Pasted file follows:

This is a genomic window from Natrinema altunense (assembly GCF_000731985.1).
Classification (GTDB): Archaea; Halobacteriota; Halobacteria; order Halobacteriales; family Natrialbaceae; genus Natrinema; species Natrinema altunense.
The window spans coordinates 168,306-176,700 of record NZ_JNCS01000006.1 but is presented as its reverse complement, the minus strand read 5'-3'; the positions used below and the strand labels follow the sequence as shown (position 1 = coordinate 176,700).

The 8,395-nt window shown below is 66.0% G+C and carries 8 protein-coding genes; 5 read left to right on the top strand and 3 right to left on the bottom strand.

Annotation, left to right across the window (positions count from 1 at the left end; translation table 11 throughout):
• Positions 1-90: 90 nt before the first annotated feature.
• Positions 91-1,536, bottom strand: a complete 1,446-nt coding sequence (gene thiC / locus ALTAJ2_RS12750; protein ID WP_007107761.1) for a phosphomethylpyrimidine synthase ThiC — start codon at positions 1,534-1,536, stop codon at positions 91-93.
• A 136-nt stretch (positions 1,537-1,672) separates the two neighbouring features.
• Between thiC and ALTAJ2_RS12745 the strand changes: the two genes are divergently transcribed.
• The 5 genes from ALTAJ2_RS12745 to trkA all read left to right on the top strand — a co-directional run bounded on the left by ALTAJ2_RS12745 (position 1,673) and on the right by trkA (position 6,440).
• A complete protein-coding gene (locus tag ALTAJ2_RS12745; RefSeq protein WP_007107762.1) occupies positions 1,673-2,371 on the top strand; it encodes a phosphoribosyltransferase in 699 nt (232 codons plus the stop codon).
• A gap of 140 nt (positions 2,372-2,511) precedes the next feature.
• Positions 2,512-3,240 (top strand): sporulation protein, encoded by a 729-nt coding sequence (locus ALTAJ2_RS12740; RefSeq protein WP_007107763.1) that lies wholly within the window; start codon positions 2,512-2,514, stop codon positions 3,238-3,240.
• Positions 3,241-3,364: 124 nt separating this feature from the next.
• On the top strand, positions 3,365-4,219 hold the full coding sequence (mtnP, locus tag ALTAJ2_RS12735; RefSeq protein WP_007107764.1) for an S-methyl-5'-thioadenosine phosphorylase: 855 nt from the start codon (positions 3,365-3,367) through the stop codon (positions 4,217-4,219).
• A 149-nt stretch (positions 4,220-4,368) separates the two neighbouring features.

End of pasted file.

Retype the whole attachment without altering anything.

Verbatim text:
This is a genomic window from Natrinema altunense (assembly GCF_000731985.1).
Classification (GTDB): Archaea; Halobacteriota; Halobacteria; order Halobacteriales; family Natrialbaceae; genus Natrinema; species Natrinema altunense.
The window spans coordinates 168,306-176,700 of record NZ_JNCS01000006.1 but is presented as its reverse complement, the minus strand read 5'-3'; the positions used below and the strand labels follow the sequence as shown (position 1 = coordinate 176,700).

The 8,395-nt window shown below is 66.0% G+C and carries 8 protein-coding genes; 5 read left to right on the top strand and 3 right to left on the bottom strand.

Annotation, left to right across the window (positions count from 1 at the left end; translation table 11 throughout):
• Positions 1-90: 90 nt before the first annotated feature.
• Positions 91-1,536, bottom strand: a complete 1,446-nt coding sequence (gene thiC / locus ALTAJ2_RS12750; protein ID WP_007107761.1) for a phosphomethylpyrimidine synthase ThiC — start codon at positions 1,534-1,536, stop codon at positions 91-93.
• A 136-nt stretch (positions 1,537-1,672) separates the two neighbouring features.
• Between thiC and ALTAJ2_RS12745 the strand changes: the two genes are divergently transcribed.
• The 5 genes from ALTAJ2_RS12745 to trkA all read left to right on the top strand — a co-directional run bounded on the left by ALTAJ2_RS12745 (position 1,673) and on the right by trkA (position 6,440).
• A complete protein-coding gene (locus tag ALTAJ2_RS12745; RefSeq protein WP_007107762.1) occupies positions 1,673-2,371 on the top strand; it encodes a phosphoribosyltransferase in 699 nt (232 codons plus the stop codon).
• A gap of 140 nt (positions 2,372-2,511) precedes the next feature.
• Positions 2,512-3,240 (top strand): sporulation protein, encoded by a 729-nt coding sequence (locus ALTAJ2_RS12740; RefSeq protein WP_007107763.1) that lies wholly within the window; start codon positions 2,512-2,514, stop codon positions 3,238-3,240.
• Positions 3,241-3,364: 124 nt separating this feature from the next.
• On the top strand, positions 3,365-4,219 hold the full coding sequence (mtnP, locus tag ALTAJ2_RS12735; RefSeq protein WP_007107764.1) for an S-methyl-5'-thioadenosine phosphorylase: 855 nt from the start codon (positions 3,365-3,367) through the stop codon (positions 4,217-4,219).
• A 149-nt stretch (positions 4,220-4,368) separates the two neighbouring features.